It begins with Dylan, Allen Ginsberg, and my advisor eating at some diner and planning a road trip to Toronto. After deciding this would be a good idea, someone recommended that they “Call O.J. and invite him.” I’m not sure exactly how the story ended (or if it’s even legal to reveal the ending), but even without O.J., the road trip seemed epic. The next day, Dylan and Ginsberg were back on tour, my advisor was back to teaching, and O.J. was back to running through airports. But eventually the phone would ring and Gary Snyder or Ted Berrigan or someone would be asking to crash on the couch.
(Source: Spotify) (0 plays)
“Long Ago, Far Away” by Bob Dylan
Dylan frames this song with an allusion of the crucifixion of Jesus and ends each verse with variations of the sarcastic lines “these things don’t happen / no more, nowadays”. The rest of the song is filled with various examples of inhumanity throughout the ages, revealing a pattern of violence, greed, and injustice. And while it seems like a doomsday condemnation of mankind, I prefer to look at it as a series of events which mankind has overcome and which people have turned into stories of courage and sacrifice in the face of tyranny. Regardless of their religious or political beliefs, people continue to fight and struggle and persevere. So if you’re in a position where you’re struggling, keep fighting and find inspiration in the stories of any number of people who have been there before you and gotten through.
(Source: Spotify) (0 plays)
“Outlaw Blues” by Bob Dylan
Yesterday, I had a tooth pulled because it was infected to the point where they could no longer save it. While it’s not black, hopefully it’s a sign of good luck.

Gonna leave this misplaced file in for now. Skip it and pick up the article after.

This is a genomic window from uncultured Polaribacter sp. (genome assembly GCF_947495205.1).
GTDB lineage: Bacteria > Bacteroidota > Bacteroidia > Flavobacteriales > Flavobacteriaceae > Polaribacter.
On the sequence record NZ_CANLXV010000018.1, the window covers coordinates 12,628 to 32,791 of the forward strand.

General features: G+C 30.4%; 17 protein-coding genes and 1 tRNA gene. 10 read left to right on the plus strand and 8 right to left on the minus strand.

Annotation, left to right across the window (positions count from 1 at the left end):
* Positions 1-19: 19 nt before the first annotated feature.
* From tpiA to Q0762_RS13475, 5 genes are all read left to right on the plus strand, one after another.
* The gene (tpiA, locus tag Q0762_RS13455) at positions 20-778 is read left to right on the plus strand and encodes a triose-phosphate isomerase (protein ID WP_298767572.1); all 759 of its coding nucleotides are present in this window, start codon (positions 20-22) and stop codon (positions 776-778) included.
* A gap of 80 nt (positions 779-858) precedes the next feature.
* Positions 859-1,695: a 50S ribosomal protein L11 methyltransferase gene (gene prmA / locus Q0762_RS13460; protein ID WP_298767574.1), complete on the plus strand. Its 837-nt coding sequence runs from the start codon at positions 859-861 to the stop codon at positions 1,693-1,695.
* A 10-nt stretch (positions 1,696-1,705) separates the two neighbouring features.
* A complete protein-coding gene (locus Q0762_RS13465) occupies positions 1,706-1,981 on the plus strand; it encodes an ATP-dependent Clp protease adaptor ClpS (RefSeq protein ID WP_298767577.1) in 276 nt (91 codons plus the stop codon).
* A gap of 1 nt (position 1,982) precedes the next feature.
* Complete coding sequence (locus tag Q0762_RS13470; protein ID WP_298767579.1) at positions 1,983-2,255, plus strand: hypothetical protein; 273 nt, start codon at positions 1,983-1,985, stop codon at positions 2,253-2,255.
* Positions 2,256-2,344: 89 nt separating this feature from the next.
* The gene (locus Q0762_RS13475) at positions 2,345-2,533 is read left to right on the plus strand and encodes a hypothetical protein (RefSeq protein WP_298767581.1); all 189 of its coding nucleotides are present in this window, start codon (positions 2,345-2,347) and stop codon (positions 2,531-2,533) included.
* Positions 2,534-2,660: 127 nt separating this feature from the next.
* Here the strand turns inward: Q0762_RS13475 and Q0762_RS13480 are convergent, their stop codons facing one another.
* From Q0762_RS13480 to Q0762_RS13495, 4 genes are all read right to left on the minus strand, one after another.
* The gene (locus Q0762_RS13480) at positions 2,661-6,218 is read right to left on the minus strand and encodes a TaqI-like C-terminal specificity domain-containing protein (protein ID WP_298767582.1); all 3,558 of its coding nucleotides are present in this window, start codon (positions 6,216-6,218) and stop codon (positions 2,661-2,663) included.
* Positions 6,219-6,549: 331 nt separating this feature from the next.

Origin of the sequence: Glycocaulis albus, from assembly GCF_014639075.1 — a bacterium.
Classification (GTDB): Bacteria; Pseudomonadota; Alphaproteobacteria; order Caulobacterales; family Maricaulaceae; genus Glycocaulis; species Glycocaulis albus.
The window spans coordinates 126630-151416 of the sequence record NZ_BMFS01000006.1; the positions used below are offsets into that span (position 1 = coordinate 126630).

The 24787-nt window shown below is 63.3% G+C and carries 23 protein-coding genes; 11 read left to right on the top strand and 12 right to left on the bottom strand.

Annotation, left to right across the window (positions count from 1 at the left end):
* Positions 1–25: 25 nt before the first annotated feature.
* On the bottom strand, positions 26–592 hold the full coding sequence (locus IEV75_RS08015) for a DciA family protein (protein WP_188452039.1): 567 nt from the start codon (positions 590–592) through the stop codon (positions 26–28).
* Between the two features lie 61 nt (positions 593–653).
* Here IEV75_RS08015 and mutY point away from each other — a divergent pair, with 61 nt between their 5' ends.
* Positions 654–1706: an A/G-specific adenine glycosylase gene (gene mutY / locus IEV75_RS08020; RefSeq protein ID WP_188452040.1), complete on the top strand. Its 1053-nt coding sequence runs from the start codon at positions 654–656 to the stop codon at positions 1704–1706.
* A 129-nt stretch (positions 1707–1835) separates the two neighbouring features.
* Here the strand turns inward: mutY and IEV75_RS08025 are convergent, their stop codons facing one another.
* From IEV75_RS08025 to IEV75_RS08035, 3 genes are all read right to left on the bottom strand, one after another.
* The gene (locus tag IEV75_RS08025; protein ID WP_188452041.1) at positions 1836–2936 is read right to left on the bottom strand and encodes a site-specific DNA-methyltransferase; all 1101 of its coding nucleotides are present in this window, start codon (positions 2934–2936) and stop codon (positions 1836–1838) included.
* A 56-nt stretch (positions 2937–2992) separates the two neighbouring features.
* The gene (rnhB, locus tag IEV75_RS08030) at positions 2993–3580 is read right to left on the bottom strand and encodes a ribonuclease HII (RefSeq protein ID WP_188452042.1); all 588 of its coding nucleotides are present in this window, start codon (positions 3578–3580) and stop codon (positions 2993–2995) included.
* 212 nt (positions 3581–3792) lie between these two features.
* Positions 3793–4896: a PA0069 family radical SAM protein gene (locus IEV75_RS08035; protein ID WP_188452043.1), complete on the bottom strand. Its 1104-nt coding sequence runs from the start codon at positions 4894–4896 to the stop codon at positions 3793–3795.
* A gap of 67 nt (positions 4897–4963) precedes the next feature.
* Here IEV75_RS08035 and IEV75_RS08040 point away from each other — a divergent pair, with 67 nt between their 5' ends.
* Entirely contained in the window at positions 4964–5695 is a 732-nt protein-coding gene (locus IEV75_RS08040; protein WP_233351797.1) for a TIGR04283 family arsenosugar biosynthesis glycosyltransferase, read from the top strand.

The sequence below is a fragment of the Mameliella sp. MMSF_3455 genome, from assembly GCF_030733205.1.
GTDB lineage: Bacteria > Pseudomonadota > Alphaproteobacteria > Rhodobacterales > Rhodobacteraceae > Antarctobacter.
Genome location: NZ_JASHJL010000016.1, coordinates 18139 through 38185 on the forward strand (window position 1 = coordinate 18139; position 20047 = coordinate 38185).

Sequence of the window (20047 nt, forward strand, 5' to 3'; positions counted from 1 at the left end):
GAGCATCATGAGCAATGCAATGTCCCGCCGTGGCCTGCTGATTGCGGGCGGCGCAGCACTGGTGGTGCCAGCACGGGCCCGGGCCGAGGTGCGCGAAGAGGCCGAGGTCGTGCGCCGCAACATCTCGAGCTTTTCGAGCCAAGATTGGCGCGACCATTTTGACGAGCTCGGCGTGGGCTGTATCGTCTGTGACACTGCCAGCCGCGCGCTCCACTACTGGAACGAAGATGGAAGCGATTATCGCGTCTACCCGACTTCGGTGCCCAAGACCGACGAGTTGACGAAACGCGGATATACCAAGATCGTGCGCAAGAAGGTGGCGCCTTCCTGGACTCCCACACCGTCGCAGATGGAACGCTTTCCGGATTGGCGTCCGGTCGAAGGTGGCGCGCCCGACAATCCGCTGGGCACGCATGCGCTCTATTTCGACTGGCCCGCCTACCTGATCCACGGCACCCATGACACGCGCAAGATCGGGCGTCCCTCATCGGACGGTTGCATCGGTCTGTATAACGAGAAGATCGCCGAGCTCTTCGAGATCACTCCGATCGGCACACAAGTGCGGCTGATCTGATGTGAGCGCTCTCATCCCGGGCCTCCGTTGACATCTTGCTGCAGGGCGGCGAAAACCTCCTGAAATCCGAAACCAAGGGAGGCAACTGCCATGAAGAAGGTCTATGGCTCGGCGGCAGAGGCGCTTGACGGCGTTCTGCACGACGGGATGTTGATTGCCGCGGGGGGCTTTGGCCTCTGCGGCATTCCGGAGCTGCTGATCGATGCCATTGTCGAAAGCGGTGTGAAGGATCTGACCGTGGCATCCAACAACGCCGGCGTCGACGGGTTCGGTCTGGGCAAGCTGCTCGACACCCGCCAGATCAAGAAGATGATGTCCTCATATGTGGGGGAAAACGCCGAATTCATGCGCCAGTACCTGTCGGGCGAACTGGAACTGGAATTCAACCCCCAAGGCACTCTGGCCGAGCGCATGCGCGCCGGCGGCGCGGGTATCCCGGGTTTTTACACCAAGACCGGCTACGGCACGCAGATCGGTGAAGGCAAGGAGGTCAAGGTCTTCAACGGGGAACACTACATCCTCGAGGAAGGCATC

I got my dark sunglasses (329 plays)
I got for good luck my black tooth
I got my dark sunglasses
I’m carryin’ for good luck my black tooth
Don’t ask me nothin’ about nothin’
I just might tell you the truth
“Clothes Line Saga” by Bob Dylan and the Band
Not everything Dylan does is political or brooding or filled with puzzling Surrealist lyrics. Sometimes he just tells a story of the events of the day. (125 plays)
“Every Grain of Sand” by Bob Dylan
For the last couple weeks, I’ve been listening to more of the 80s Dylan because it’s the era I know the least about. Every time this song comes on, it reminds me of Leonard Cohen (who, ironically, is often referred to as the Canadian Bob Dylan). At first I couldn’t place it, but eventually I figured out that it’s probably due to a combination of the religiously themed lyrics, the slower tempo, and the slicker production. All combine for a much different view of Dylan from his grittier Desire/Blood on the Tracks era, but eventually progressed to his more ethereal sounds on albums like Time Out of Mind. While not my favorite era, I’m coming to recognize its importance in the progression of Dylan’s sound.
In the time of my confession, in the hour of my deepest need (123 plays)
When the pool of tears beneath my feet flood every newborn seed
There’s a dying voice within me reaching out somewhere
Toiling in the danger and in the morals of despair.
Don’t have the inclination to look back on any mistake
Like Cain, I now behold this chain of events that I must break
In the fury of the moment I can see the master’s hand
In every leaf that trembles, in every grain of sand.
“Boots of Spanish Leather” by Bob Dylan
Oh, but if I had the stars from the darkest night
And the diamonds from the deepest ocean
I’d forsake them all for your sweet kiss
For that’s all I’m wishin’ to be ownin’
“Mozambique” by Bob Dylan
It’s an upbeat and playful song in the midst of the brooding and melancholy masses on Desire.
This, along with the title, convey a sense of a warmer climate - something sorely needed by those Tumblr folks expecting another snowstorm this late in March.
Because macalien was looking for it so I searched for it, but by the time I saw it and found it, someone else posted it, but then I listened to it a dozen times and remembered how great it is. So here it is.
Because Emmylou Harris on background vocals.
Also, the Mozambique thread on Tumblr is outstanding. Check out the amazing photography - breathtaking and heartbreaking.